How comfortable are you with expressing yourself and your body sexually?
Very comfortable. No wilting flower am I. I have no trouble expressing myself and my sexuality.

How comfortable is society with the idea of viewing your body as sexual?
Not comfortable at all. Society is not comfortable in accepting my body, so how is it possible for it to accept my body as sexual? There are a lot of facets of society that seem to hold very unshakable opinions as to what fat women are supposed to be. And a confident, sexy, sexual woman is not often equated with a fat one.

Through answering these questions and/or thinking about your relation to your body and your sexuality, have you noticed any links or similarities between the two? If so, what?
I have noticed a link, actually. But it’s probably not one that would come to the mind of someone looking at me from the outside. As my sexuality has blossomed, I have come to love my body even more. It’s a very simple equation. How could that which gives me so much pleasure, and is capable of providing others so much pleasure, be anything but a gift? I cherish my body, because it is capable of so much. The fact that my body isn’t a size two doesn’t equal sexless, or loveless. The more I’ve let my body experience, the more I stand in wonder at what a marvelous thing it is.

Polyamorous to Polyfidelitous

If there were a Venn-diagram for non-monogamous relationships it would probably start as a big circle for non-monogamy. Inside that would be polyamory and inside that would be polyfidelity. Each of these circles would be blurry or maybe dotted lines instead of hard ones. Each circle would overlap with multiple other relationship configurations and various other types of relationship orientations and… well, maybe a Venn-diagram isn’t the most helpful illustration.

When defining a term that has to do with relationships or personal identities in any manner there is always some level of fluidity and openness to take into account. You may know this already, but I’m starting with the basics.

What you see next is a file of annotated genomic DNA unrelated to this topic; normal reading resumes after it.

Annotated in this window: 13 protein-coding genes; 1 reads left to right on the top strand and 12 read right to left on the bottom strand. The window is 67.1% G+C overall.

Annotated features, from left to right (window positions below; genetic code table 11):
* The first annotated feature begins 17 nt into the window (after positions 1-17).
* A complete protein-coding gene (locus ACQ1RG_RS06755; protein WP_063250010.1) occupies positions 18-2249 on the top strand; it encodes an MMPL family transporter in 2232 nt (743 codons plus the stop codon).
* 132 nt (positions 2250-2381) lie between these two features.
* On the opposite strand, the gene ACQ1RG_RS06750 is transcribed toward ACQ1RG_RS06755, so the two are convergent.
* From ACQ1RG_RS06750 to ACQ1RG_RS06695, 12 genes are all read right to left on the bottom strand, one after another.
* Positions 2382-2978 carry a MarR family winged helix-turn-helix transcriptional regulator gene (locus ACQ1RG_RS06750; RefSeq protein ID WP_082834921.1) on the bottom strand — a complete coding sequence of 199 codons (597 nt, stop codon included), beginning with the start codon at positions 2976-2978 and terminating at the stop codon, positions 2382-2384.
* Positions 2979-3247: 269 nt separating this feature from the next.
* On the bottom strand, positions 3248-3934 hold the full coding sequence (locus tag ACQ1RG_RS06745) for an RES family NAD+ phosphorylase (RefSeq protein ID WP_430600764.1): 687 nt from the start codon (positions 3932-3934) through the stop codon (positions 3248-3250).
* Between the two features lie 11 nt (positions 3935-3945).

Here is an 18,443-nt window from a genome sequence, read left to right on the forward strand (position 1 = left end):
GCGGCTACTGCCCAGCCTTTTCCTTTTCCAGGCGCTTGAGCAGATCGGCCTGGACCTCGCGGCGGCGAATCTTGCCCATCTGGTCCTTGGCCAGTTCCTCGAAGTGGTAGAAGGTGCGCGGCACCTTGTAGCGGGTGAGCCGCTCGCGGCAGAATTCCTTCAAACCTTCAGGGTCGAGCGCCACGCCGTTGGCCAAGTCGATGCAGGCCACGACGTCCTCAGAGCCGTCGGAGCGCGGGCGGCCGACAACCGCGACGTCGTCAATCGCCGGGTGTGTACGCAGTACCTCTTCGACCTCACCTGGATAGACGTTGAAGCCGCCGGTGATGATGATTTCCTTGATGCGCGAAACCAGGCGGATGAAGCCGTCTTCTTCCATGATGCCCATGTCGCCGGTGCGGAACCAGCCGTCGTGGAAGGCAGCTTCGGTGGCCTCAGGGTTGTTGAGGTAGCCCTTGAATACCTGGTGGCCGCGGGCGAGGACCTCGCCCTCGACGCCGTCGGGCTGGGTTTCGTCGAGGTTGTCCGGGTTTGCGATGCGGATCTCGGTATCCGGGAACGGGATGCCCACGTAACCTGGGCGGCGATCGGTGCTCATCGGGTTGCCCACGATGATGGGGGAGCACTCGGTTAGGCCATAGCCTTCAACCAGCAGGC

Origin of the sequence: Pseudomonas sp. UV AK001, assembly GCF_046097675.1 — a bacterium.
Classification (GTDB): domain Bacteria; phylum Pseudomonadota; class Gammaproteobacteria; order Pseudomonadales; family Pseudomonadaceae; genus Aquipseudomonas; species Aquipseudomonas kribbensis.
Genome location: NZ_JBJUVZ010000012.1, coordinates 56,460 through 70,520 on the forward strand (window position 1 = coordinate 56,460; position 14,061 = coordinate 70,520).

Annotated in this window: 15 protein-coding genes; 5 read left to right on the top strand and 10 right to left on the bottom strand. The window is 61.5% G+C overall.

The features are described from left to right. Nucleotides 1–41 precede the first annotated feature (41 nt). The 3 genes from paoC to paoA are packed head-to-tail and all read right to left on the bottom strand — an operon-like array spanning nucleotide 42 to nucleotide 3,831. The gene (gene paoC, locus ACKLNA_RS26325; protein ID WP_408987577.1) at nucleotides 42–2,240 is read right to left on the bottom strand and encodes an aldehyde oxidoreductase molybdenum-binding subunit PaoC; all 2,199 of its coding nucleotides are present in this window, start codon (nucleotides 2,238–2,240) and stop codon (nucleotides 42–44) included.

In the book Opening Up Tristan Taormino defines polyfidelity as “a multipartner group of three or more people who have made a commitment to each other to be in a primary relationship.” This can be different or exactly the same as polyamory simply depending on the identification of those within the group. There are no hard and fast lines here, and the terms really just depend on what the people within the relationship are most comfortable with.

Despite the “fidelity” part of the term, which makes most people think of having closed sexual conduct polyfidelity does not always exclude other relationships outside of the polyfidelitous group. Fidelity essentially means “faithful” and doesn’t necessarily have anything to do with sexual faithfulness (though it can). Taormino describes two types of polyfidelitous groups: closed and open, meaning closed or open to new relationships outside of the primary. Not all members of a polyfidelitous group have to be sexually involved, either.

While I dislike the terms “primary” and “secondary” or so on and I think maybe a better way to describe it is that everyone in a polyfidelitous relationship is committed to everyone else. Even if there isn’t a sexual or romantic relationship between the individuals there is always an emotional one and a commitment to being with the other in some way shape or form.

As I mentioned, this could look identical to polyamory or it could look completely different, it just depends on how the individuals want to identify.

So, why am I writing all this about polyfidelity? I will probably be using it in the future and now I can reference this post whenever I mention it.

I posted a while ago about our transition from mono to poly to triad and Not long after that I brought this difference up to Marla and Onyx and we all agreed that the definition for polyfidelitous fit our relationship.

Generally speaking the term triad is used to describe a polyfidelitous relationship between three people, so we had already kind of figured that out but at the same time I’m a sucker for semantics and finding new terms and labels to describe myself so that I can add them on to the long list of labels I already embrace to make such a long string of labels I eventually essentially become label-less again, though that’s another post.

Another term Taormino mentions in Opening Up is “trilationship” which is fairly self-explanatory I think. I pronounce it similar to tree-lationship so it sounds similar to relationship only different–also because pronouncing it try-lationship is kind of awkward. This is another term I will be using in the future.

Terms Don't Dictate a Relationship

I’ve been trying more vigorously to finish Opening Up by Tristan Taormino which, if you don’t know, is all about non-monogamy. I started it months ago but have yet to finish it because I keep picking up other books in the meantime (mostly ones I have to review).